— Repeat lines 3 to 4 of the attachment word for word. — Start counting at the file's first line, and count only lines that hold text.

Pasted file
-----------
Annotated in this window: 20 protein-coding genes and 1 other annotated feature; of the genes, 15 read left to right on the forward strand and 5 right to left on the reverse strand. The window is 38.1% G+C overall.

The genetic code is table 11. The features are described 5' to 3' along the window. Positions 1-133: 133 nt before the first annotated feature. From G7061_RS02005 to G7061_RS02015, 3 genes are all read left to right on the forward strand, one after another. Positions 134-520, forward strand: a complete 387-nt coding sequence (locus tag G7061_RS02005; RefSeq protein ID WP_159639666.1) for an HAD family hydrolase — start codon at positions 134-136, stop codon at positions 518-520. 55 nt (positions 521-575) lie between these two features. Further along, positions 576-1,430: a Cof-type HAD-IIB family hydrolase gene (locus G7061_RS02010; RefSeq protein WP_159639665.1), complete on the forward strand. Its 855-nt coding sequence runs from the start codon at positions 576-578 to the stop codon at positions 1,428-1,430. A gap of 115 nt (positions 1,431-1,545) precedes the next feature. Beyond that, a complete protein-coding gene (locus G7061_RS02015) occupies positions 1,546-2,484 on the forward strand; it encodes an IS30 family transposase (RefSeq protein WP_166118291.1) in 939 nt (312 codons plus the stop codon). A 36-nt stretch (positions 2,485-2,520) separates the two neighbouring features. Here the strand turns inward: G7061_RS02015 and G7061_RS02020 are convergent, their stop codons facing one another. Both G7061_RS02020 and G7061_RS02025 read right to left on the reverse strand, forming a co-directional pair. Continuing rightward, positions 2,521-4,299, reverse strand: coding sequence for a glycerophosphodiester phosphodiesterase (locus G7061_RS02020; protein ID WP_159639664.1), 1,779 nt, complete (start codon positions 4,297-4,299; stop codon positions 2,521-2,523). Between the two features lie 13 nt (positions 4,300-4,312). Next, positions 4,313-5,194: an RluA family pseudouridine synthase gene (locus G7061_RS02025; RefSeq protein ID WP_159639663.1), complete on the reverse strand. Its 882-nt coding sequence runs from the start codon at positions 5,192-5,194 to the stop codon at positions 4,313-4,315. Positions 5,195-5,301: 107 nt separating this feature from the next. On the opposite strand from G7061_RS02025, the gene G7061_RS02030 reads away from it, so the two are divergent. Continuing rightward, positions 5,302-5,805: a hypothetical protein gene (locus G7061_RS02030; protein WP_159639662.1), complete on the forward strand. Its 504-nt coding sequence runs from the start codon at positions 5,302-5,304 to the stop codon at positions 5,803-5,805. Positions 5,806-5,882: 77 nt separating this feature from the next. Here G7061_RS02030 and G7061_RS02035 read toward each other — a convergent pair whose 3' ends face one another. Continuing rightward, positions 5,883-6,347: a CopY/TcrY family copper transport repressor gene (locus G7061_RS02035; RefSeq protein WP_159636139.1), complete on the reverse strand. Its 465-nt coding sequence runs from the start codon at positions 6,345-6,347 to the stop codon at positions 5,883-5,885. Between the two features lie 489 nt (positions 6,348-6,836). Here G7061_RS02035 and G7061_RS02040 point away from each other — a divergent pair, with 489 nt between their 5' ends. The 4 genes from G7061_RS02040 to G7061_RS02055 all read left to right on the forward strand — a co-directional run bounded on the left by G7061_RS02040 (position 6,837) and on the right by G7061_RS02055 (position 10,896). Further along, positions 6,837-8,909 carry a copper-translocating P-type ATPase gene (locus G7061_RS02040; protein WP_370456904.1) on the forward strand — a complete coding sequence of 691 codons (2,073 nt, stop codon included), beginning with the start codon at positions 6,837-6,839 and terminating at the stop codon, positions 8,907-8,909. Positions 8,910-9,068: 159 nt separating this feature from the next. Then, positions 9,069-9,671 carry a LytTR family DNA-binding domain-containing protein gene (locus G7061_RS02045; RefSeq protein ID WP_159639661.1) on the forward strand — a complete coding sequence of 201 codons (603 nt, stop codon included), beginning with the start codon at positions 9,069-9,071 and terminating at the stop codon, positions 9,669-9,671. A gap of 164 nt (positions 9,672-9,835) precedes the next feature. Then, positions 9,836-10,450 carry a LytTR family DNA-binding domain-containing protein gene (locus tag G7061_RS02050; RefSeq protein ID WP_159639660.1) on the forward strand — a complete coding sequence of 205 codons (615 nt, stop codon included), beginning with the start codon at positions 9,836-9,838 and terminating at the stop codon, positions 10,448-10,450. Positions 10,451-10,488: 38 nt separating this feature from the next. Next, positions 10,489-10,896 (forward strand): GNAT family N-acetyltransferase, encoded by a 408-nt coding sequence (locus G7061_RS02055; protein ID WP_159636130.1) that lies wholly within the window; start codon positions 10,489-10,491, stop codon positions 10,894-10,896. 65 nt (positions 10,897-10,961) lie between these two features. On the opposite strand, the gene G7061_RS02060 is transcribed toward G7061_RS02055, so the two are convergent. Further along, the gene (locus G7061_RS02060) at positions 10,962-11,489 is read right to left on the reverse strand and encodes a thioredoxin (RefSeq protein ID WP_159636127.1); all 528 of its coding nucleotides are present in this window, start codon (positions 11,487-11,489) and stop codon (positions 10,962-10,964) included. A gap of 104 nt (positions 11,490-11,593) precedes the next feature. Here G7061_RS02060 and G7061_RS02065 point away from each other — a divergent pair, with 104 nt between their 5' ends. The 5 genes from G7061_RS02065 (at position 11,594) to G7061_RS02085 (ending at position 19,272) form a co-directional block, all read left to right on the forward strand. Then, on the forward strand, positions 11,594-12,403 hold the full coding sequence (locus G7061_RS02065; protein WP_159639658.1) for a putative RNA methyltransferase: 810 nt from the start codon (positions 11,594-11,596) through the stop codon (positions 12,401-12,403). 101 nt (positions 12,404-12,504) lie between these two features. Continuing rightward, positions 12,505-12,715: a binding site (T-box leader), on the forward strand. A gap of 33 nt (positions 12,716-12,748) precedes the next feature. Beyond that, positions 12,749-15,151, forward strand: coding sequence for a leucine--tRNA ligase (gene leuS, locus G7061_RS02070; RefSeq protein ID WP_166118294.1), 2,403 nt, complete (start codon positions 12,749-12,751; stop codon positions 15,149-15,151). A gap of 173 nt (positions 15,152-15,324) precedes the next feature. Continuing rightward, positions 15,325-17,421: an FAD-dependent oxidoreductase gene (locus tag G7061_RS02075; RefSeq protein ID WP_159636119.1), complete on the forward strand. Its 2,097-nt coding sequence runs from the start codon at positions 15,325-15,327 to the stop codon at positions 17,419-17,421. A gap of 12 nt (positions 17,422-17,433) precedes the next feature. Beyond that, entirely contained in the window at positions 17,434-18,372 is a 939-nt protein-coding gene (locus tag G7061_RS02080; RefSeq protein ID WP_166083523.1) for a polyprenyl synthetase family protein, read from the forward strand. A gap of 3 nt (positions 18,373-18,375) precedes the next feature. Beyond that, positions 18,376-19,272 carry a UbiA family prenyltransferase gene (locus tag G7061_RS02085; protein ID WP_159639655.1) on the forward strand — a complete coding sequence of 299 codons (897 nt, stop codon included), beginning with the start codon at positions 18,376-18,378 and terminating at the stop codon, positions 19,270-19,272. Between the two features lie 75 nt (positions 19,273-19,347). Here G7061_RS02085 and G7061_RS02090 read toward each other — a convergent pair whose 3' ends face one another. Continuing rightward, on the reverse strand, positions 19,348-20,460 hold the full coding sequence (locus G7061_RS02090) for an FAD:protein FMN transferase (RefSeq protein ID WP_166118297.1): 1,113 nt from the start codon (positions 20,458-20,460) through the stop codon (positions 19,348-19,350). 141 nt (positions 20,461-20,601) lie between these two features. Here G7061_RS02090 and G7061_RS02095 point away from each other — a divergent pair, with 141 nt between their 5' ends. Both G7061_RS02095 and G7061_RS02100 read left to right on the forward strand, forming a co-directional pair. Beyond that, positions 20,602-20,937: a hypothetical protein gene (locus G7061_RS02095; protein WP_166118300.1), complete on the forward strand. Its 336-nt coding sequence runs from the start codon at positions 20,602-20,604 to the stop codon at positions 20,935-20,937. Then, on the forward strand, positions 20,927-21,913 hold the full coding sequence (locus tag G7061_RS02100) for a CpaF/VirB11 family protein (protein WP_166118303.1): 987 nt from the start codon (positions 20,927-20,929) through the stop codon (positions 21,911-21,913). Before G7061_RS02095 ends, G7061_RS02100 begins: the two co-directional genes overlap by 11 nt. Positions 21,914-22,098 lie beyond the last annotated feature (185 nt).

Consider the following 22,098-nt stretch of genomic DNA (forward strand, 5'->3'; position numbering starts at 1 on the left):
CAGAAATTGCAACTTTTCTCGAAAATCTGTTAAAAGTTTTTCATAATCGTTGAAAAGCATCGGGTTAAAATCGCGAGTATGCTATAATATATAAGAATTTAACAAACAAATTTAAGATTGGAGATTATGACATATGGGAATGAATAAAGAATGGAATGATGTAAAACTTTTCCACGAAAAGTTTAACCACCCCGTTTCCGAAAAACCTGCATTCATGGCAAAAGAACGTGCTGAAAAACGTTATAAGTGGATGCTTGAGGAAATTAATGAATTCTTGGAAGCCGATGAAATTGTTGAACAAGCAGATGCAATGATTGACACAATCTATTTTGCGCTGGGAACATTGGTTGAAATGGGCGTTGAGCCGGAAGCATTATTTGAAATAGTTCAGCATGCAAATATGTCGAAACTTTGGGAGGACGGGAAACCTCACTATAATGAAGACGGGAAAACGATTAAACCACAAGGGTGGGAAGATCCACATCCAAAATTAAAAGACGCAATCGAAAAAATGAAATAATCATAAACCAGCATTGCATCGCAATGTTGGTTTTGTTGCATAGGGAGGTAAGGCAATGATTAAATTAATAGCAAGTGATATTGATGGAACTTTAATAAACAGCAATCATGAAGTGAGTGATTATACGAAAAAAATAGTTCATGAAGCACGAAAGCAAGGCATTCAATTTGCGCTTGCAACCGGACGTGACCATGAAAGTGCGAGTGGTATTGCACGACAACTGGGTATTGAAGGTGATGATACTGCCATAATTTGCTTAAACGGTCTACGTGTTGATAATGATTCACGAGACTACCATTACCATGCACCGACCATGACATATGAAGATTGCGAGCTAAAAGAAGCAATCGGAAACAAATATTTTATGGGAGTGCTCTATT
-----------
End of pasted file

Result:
Consider the following 22,098-nt stretch of genomic DNA (forward strand, 5'->3'; position numbering starts at 1 on the left):
CAGAAATTGCAACTTTTCTCGAAAATCTGTTAAAAGTTTTTCATAATCGTTGAAAAGCATCGGGTTAAAATCGCGAGTATGCTATAATATATAAGAATTTAACAAACAAATTTAAGATTGGAGATTATGACATATGGGAATGAATAAAGAATGGAATGATGTAAAACTTTTCCACGAAAAGTTTAACCACCCCGTTTCCGAAAAACCTGCATTCATGGCAAAAGAACGTGCTGAAAAACGTTATAAGTGGATGCTTGAGGAAATTAATGAATTCTTGGAAGCCGATGAAATTGTTGAACAAGCAGATGCAATGATTGACACAATCTATTTTGCGCTGGGAACATTGGTTGAAATGGGCGTTGAGCCGGAAGCATTATTTGAAATAGTTCAGCATGCAAATATGTCGAAACTTTGGGAGGACGGGAAACCTCACTATAATGAAGACGGGAAAACGATTAAACCACAAGGGTGGGAAGATCCACATCCAAAATTAAAAGACGCAATCGAAAAAATGAAATAATCATAAACCAGCATTGCATCGCAATGTTGGTTTTGTTGCATAGGGAGGTAAGGCAATGATTAAATTAATAGCAAGTGATATTGATGGAACTTTAATAAACAGCAATCATGAAGTGAGTGATTATACGAAAAAAATAGTTCATGAAGCACGAAAGCAAGGCATTCAATTTGCGCTTGCAACCGGACGTGACCATGAAAGTGCGAGTGGTATTGCACGACAACTGGGTATTGAAGGTGATGATACTGCCATAATTTGCTTAAACGGTCTACGTGTTGATAATGATTCACGAGACTACCATTACCATGCACCGACCATGACATATGAAGATTGCGAGCTAAAAGAAGCAATCGGAAACAAATATTTTATGGGAGTGCTCTATT